It is said that the moment of clarity or the psychological change happens for the addict or alcoholic when he or she has hit bottom. I think it is safe to say that my friends and family wondered for several years if I would survive hitting my bottom. I went through so many bad times that were not my bottom. There were the 911 calls, the ambulance rides that lead to hospitalizations of up to nine days and the times I was forced to admit to the psych ward. But those were not my bottom. By the time I ended up in my first detox facility, my lymphatic system was compromised. I could not walk on my right foot and I was on 11 prescription medications for issues that were merely side effects of my drinking. The doctor said my brain was likely shrunken to the size of an Alzheimer patient’s. But that was not my bottom. I went to jail for public intoxication three times, attacked my 70-year-old father during a blackout, lost my fiancé and our five bedroom house and abandoned my career path. But none of these were my bottom. I went to three inpatient treatment facilities and attended three outpatient programs in the matter of two years. I kept going in and out in a chronic cycle of relapse. I was miserable when drunk and miserable when sober. I seemed 12-step compliant, but no true surrender had been made.
My bottom greeted me in the California desert one ordinary Thursday morning as I found myself homeless, walking aimlessly for miles from a Riverside County jail. No one was answering my calls. I came to see that my repetitive attempts to drink myself to death were not working and that I was too much of a wimp to hang myself or slit my wrists. I thought about how this was really my moment to do such a thing. It was my wide open chance. I had run out of options. No one was going to scoop me up and save my life for me. I was devastated that I was going to have to kill myself in a violent manner and that, even then, it might not work. But then something happened. I thought that, since I have to be alive, I should consider truly living. And that was it. I was wearing a bright pink shirt and black shorts. My feet were dirty. The sun was beating down on me. And I was done.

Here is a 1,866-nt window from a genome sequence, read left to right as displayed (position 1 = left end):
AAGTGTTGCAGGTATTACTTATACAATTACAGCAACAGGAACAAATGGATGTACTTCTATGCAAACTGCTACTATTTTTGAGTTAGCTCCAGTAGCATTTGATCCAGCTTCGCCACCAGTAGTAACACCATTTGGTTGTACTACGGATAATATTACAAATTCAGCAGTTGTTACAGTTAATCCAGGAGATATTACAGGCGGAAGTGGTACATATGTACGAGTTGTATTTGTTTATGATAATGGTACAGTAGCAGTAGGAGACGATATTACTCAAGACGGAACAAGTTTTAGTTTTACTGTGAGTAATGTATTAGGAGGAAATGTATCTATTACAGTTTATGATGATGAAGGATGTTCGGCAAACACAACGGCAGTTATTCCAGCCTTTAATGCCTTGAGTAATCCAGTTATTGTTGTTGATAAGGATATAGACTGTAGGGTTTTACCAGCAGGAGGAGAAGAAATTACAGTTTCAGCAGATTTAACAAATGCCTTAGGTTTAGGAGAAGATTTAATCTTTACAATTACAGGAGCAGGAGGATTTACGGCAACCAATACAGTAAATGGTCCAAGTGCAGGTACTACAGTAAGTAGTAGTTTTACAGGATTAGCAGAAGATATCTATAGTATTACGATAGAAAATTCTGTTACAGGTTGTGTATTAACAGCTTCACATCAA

I lived for over three months in a homeless shelter and had no contact from my parents, who were two of the only people I knew in this part of California. I didn’t get sober at the fancy rehabs or in the rooms of 12-step groups. I got sober in a program at a homeless shelter. Timing is everything. I was finally willing and ready to take my life back. I sucked at life and needed some very serious direction. I received it at this shelter. The people there told me when to eat, when to scrub the toilets, when to pray, when to talk and when to be silent. I surrendered fully to the 18 women with whom I shared a room. I complied to all that was asked of me with the best of my ability.
There, I found the thing that had been missing in all of my previous attempts to get sober: service to others. I helped to connect resources in the community with needs at our facility. I worked intake for our overnight services. I helped women write letters to the judges who had taken their children away. I folded a lot of laundry. I listened to the painful stories and I celebrated the small victories.
In time, I got stronger. I left the shelter and went to a sober living facility. My parents and I reconciled and spent our first Christmas together in six years. I began to volunteer by teaching a class at a local rehab center, which was a class that I had gone through. Then I worked as a technician in the residential modality department there, and the CEO created a full-time position for me as the director of public relations.
I now have eight months of sobriety. In these months, my life has improved exponentially. I get up and go to work each day like average, dignified people do. I have the honor to give back to people struggling with alcoholism. I bought a car. I live in a nice place that I can afford in a beautiful part of California near my parents. They no longer have to live on the edge, wondering if today will be the day that I die. I don’t dwell on the past as much as I did and I no longer fear the future. Most of the time, I meet my visitors from the past, such as a memory, a bill or a regret, like welcomed guests. And guests eventually leave.
I still have plenty of wreckage from my addiction to contend with. Now that my head is clear enough to make choices, I pray that my choices are aligned with the will of the universe. I see others drinking with impunity and I envy their ability to find relief. My hands shake from the nerve damage from my drinking. It’s frustrating to paint my nails or tie a ribbon. I still carry shame about being an alcoholic that can only be arrested by reminding myself that I was born physically different from others. I have a disease, not a moral failing. I sometimes unintentionally hurt people and become overly remorseful and ashamed that I do not always make the right decisions. I aspire to clean up my side of the street when that happens. Working the 12 steps promises me that I will find true freedom from all of these things.
Sobriety is not perfect but it’s a heck of a lot better than merely existing in the slow death of alcoholism. I will be forever grateful to the dozens of people who helped me along the way and I aim every day to pay back that same compassion, time and attention to the alcoholics who still suffer. Like Pat said at the end of Silver Linings Playbook, “I think of everything everyone did for me and I feel like a very lucky guy.”